Eight counties and two cities will divide $500,000 the state has set aside to help reduce bear-human conflicts.
The Florida Fish and Wildlife Conservation Commission announced Wednesday the awarding of the “BearWise” funds, with the largest allocations going to Seminole County, Apopka and Santa Rosa County.
Seminole County will receive $177,000 and the Orange County city of Apopka will get $85,000, with both planning to sell bear-resistant trash cans to residents at a discounted price.
Santa Rosa County will get $58,000 to make dumpsters bear-resistant at restaurants and other businesses in southern parts of the county.
The commission also is sending $25,000 to Lake County for discounted bear-resistant trash cans.
Lake, Santa Rosa and Seminole counties and Apopka are getting 69 percent of the state agency’s money, which was approved by the Legislature and generated in part through the sale of “Conserve Wildlife” license plates.
Each has a BearWise ordinance in place that requires residents and businesses to bear-proof trash containers.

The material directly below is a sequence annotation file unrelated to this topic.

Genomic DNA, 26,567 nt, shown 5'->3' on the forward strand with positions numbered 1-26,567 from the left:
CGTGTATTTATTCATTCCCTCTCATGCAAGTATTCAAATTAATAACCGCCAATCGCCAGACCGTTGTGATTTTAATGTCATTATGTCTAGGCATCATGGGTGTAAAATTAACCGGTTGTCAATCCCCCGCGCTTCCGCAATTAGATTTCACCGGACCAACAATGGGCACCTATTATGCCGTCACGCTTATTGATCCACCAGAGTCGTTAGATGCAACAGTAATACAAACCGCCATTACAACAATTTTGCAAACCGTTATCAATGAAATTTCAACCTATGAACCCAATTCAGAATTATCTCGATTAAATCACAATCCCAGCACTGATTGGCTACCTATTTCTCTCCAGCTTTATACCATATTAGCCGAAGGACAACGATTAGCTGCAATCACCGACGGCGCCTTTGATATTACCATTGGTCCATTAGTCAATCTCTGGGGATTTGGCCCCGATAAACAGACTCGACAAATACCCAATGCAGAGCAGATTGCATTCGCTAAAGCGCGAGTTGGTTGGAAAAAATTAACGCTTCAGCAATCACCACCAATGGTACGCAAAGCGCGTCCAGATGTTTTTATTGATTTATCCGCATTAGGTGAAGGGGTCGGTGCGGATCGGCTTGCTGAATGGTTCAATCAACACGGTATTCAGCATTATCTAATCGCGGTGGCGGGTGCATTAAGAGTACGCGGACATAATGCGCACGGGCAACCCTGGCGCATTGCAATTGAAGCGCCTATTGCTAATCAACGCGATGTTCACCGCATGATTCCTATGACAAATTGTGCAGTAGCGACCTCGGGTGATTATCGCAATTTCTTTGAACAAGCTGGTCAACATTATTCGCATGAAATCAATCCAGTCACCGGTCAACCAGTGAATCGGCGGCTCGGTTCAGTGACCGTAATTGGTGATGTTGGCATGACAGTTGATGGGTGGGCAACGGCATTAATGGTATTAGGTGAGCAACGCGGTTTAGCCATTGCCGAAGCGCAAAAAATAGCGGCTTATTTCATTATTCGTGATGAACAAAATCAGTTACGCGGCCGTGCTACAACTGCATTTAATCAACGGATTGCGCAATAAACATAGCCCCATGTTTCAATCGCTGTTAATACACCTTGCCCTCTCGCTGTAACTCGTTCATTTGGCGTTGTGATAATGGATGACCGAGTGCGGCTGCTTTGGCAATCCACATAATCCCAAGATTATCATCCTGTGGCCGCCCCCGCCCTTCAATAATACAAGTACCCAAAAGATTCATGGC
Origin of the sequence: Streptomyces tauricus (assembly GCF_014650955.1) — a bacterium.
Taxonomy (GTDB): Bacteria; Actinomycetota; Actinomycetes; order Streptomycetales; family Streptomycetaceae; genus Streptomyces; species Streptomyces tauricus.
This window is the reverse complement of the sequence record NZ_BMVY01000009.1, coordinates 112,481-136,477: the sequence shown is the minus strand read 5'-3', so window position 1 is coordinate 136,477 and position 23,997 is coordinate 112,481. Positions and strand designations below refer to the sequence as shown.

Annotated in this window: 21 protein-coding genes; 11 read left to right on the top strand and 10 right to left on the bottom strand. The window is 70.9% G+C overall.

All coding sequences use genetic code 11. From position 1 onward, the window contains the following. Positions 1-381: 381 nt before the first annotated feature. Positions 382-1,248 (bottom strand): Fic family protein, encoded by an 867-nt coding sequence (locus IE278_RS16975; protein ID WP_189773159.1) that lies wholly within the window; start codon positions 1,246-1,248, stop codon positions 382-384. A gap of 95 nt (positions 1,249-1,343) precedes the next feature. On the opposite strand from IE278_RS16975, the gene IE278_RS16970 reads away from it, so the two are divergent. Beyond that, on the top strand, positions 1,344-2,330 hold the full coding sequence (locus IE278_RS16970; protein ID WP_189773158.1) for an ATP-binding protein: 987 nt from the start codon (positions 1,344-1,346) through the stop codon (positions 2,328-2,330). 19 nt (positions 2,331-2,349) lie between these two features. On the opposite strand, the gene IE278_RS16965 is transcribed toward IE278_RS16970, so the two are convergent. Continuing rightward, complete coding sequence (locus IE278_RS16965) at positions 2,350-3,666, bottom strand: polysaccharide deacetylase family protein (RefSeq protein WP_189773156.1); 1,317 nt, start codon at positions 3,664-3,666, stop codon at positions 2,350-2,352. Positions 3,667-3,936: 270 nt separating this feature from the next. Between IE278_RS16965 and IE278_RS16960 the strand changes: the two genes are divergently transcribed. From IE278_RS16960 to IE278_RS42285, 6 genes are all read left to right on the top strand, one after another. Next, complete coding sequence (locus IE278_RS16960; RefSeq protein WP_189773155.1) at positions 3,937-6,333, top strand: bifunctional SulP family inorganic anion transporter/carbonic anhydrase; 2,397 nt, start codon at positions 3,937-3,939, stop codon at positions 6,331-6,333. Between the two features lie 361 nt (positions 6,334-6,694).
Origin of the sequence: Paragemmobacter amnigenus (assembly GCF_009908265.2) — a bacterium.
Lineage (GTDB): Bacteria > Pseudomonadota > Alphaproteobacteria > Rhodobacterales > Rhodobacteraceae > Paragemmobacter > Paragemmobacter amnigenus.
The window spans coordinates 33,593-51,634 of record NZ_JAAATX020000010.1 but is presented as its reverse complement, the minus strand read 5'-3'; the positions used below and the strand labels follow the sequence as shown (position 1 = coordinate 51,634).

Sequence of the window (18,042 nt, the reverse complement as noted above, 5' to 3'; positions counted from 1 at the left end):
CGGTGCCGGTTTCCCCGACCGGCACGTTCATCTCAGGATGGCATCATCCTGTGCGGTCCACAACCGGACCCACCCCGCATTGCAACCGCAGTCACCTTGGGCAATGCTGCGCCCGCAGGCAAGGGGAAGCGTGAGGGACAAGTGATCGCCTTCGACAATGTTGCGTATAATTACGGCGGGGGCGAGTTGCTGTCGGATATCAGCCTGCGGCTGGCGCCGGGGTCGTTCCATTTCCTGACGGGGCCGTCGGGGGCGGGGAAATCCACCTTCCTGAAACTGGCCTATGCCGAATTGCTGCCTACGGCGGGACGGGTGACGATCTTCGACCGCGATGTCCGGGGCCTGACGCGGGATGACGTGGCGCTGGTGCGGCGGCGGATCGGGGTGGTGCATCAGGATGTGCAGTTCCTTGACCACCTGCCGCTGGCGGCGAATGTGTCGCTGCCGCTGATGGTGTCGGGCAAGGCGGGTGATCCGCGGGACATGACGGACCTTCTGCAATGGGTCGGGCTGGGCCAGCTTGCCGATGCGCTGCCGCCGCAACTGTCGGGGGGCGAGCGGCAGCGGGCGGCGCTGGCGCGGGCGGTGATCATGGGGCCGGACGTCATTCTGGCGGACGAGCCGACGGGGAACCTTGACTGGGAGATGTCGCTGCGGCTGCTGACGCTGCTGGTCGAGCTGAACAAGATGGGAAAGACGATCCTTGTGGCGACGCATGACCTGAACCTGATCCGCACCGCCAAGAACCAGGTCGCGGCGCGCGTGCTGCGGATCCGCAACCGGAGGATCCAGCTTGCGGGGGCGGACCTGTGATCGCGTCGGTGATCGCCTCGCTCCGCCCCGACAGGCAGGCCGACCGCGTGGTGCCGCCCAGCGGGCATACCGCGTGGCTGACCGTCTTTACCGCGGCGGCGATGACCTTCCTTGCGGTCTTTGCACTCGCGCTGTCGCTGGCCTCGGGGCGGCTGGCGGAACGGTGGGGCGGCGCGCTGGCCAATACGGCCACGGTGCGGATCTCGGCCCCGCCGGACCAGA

The remaining money, directed to help reduce the cost of bear-resistant trash containers or convert dumpsters, will go to Mount Dora, $18,000; Collier County, $45,000; Marion County, $5,000; Okaloosa County, $18,000; Volusia County, $50,000; and Walton County, $19,000.
Roughly 4,000 black bears live in Florida. Last year, the commission had $515,283 available, which went to seven counties, a parks department, a homeowners' association and a community for surviving spouses of retired military members.
In 2016, the agency was able to spread $825,00 to 11 counties, three cities and two homeowners’ associations, with the grant money including fees raised from a 2015 bear hunt, the only one the state has held in more than two decades.